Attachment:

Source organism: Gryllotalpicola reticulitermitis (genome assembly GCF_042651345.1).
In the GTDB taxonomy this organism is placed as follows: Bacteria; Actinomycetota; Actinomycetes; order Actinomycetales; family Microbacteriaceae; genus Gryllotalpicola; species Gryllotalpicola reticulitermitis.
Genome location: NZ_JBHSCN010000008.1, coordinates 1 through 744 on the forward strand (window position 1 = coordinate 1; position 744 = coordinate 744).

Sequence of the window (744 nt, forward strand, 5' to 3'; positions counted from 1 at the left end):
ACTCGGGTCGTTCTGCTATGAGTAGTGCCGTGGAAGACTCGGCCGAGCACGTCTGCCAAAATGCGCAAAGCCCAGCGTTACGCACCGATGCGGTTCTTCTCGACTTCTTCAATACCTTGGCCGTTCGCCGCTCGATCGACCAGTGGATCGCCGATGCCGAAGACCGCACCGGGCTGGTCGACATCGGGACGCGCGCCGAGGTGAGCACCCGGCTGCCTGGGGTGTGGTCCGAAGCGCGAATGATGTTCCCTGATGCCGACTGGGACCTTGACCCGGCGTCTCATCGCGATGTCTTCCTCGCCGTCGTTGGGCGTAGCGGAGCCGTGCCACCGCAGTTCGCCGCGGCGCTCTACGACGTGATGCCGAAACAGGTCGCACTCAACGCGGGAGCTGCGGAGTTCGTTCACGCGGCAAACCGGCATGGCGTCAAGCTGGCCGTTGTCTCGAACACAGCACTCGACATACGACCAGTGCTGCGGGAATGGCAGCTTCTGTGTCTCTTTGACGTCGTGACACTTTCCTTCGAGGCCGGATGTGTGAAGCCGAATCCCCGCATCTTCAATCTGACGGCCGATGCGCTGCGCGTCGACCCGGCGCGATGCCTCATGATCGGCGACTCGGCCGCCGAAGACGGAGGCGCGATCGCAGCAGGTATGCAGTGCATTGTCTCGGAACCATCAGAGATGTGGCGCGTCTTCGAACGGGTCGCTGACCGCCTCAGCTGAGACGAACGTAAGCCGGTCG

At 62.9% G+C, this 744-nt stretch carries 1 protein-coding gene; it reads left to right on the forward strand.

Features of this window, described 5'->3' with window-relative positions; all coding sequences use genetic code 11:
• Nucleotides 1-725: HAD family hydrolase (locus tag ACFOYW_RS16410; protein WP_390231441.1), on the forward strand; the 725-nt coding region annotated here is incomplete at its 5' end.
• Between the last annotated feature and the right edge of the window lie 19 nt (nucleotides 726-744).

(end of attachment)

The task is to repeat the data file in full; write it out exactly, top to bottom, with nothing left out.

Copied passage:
Source organism: Gryllotalpicola reticulitermitis (genome assembly GCF_042651345.1).
In the GTDB taxonomy this organism is placed as follows: Bacteria; Actinomycetota; Actinomycetes; order Actinomycetales; family Microbacteriaceae; genus Gryllotalpicola; species Gryllotalpicola reticulitermitis.
Genome location: NZ_JBHSCN010000008.1, coordinates 1 through 744 on the forward strand (window position 1 = coordinate 1; position 744 = coordinate 744).

Sequence of the window (744 nt, forward strand, 5' to 3'; positions counted from 1 at the left end):
ACTCGGGTCGTTCTGCTATGAGTAGTGCCGTGGAAGACTCGGCCGAGCACGTCTGCCAAAATGCGCAAAGCCCAGCGTTACGCACCGATGCGGTTCTTCTCGACTTCTTCAATACCTTGGCCGTTCGCCGCTCGATCGACCAGTGGATCGCCGATGCCGAAGACCGCACCGGGCTGGTCGACATCGGGACGCGCGCCGAGGTGAGCACCCGGCTGCCTGGGGTGTGGTCCGAAGCGCGAATGATGTTCCCTGATGCCGACTGGGACCTTGACCCGGCGTCTCATCGCGATGTCTTCCTCGCCGTCGTTGGGCGTAGCGGAGCCGTGCCACCGCAGTTCGCCGCGGCGCTCTACGACGTGATGCCGAAACAGGTCGCACTCAACGCGGGAGCTGCGGAGTTCGTTCACGCGGCAAACCGGCATGGCGTCAAGCTGGCCGTTGTCTCGAACACAGCACTCGACATACGACCAGTGCTGCGGGAATGGCAGCTTCTGTGTCTCTTTGACGTCGTGACACTTTCCTTCGAGGCCGGATGTGTGAAGCCGAATCCCCGCATCTTCAATCTGACGGCCGATGCGCTGCGCGTCGACCCGGCGCGATGCCTCATGATCGGCGACTCGGCCGCCGAAGACGGAGGCGCGATCGCAGCAGGTATGCAGTGCATTGTCTCGGAACCATCAGAGATGTGGCGCGTCTTCGAACGGGTCGCTGACCGCCTCAGCTGAGACGAACGTAAGCCGGTCG

At 62.9% G+C, this 744-nt stretch carries 1 protein-coding gene; it reads left to right on the forward strand.

Features of this window, described 5'->3' with window-relative positions; all coding sequences use genetic code 11:
• Nucleotides 1-725: HAD family hydrolase (locus tag ACFOYW_RS16410; protein WP_390231441.1), on the forward strand; the 725-nt coding region annotated here is incomplete at its 5' end.
• Between the last annotated feature and the right edge of the window lie 19 nt (nucleotides 726-744).